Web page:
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Research article - Peer-reviewed, 2008

Conference Lecture: Influence of stress on estrus, gametes and early embryo development in the sow

Einarsson, Stig; Brandt, Ylva; Rodriguez, Heriberto; Madej, Andrzej

Abstract

Systems with loose-housed sows have become common. Regrouping, which is commonly done after weaning and may coincide with many important reproductive events, causes stressful situations with elevated blood cortisol concentrations. Depending on group size, approximately 2-7 d are required for a new group of sows to become relatively stable. In a series of studies, the social stress after regrouping was simulated with repeated adrenocorticortriphic hormone (ACTH) treatments for approximately 48 h. Sows were allocated into control and experimental groups, fitted with jugular catheters, and blood samples were collected every 2 or 4 h. Follicular development and ovulation were monitored by transrectal ultrasonography every 4 h. Simulated stress during proestrus prolonged estrus and disturbed the follicular growth and ovulation. Giving ACTH during estrus elevated concentrations of cortisol and progesterone, and chagned the intraluminal environment, including exaggerated amounts of mucus in the UTJ and isthmus. Although ACTH had no effect on the time of ovluation (relative to onset of standing estrus), or on embryo development, fewer oocytes/embryos were retrieved from the ACTH group than from the control group (51% vs. 81%, P < 0.05), and there was a tendency towards faster embryo transportation to the uterus. Short-term fasting after ovulation had an unfavourable effect on sperm numbers in UTJ/isthmus, cleavage rate of fertlized ova, as well as ova transport through the isthmic part of the oviduct. Treatment with ACTH after ovulation redcued numbers of spermatozoa at the zona pellucida and retarded cleavage rate of fertilized ova. Therefore, the timing of stress seemed to be an important factor regarding effects on reproductive events. (C) 2008 Elsevier Inc. All rights reserved.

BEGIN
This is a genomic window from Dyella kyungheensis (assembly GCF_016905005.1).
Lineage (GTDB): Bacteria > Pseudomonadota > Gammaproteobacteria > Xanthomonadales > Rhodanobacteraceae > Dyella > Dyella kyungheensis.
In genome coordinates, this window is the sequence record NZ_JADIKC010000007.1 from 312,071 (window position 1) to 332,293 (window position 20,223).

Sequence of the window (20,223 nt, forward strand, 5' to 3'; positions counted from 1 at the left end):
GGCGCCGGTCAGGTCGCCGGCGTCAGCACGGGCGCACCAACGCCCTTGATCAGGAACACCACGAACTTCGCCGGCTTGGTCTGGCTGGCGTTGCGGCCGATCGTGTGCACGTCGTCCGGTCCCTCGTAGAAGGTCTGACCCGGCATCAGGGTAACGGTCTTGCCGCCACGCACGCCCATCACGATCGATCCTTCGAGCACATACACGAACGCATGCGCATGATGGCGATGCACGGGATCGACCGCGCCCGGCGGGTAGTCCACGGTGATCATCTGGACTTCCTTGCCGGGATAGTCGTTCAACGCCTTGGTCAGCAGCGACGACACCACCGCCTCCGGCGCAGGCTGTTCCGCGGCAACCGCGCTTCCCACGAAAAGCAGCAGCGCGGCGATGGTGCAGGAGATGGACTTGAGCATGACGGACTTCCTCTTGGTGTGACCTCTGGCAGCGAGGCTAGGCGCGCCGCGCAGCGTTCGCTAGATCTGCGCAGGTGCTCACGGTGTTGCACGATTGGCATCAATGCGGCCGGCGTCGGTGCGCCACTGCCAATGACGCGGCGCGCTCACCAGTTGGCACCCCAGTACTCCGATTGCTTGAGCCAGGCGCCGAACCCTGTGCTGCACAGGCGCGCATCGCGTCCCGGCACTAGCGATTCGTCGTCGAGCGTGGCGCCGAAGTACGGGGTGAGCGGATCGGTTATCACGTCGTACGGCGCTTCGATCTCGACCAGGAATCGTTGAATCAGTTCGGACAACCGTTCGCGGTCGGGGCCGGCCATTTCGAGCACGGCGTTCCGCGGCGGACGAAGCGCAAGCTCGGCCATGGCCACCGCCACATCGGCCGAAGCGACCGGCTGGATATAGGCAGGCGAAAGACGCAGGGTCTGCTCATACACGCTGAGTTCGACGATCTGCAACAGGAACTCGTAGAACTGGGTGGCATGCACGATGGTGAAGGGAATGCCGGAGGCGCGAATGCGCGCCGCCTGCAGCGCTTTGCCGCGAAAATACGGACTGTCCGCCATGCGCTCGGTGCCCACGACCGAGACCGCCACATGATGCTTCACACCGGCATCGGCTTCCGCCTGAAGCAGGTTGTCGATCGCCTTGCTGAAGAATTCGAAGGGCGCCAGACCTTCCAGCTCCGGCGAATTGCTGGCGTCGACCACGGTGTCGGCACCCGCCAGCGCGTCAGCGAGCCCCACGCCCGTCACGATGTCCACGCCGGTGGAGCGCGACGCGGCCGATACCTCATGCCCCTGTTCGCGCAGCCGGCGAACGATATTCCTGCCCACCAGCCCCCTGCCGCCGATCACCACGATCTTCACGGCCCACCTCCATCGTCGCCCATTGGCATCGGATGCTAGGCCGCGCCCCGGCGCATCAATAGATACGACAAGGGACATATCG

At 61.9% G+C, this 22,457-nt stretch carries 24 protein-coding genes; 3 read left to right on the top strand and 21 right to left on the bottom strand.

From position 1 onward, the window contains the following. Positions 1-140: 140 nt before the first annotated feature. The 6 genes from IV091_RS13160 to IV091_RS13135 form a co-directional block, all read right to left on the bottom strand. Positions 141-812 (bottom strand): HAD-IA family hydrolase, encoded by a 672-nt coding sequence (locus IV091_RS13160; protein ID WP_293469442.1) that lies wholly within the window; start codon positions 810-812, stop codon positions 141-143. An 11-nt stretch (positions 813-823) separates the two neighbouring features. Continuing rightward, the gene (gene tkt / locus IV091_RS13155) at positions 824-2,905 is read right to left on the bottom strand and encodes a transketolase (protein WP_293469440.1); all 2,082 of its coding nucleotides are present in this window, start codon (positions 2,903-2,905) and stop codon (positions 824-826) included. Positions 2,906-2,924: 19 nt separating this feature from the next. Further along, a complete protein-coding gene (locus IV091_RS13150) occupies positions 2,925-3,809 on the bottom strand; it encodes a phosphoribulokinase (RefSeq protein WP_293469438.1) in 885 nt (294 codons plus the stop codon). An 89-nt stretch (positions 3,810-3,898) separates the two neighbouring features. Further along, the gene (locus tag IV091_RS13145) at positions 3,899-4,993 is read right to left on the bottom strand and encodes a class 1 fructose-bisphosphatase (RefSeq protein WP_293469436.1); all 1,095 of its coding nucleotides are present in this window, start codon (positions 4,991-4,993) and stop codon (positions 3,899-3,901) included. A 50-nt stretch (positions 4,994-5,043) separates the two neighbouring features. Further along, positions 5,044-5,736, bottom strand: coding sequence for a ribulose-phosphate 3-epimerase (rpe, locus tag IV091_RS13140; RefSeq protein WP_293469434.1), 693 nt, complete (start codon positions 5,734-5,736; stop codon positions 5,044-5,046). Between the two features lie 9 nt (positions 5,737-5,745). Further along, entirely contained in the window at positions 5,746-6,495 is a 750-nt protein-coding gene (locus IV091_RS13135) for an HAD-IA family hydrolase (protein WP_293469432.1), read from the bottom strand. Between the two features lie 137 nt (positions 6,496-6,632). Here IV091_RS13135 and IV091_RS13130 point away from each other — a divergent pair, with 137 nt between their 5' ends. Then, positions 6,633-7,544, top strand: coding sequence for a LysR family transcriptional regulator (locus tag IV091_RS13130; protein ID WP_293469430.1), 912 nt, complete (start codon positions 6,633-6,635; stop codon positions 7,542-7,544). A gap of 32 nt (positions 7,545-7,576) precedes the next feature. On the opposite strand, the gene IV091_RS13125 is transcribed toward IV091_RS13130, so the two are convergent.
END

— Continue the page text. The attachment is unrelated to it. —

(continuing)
Keywords

Stress; Estrus; Gametes; Early embryo development

Published in

Theriogenology
2008, Volume: 70, number: 8, pages: 1197-1201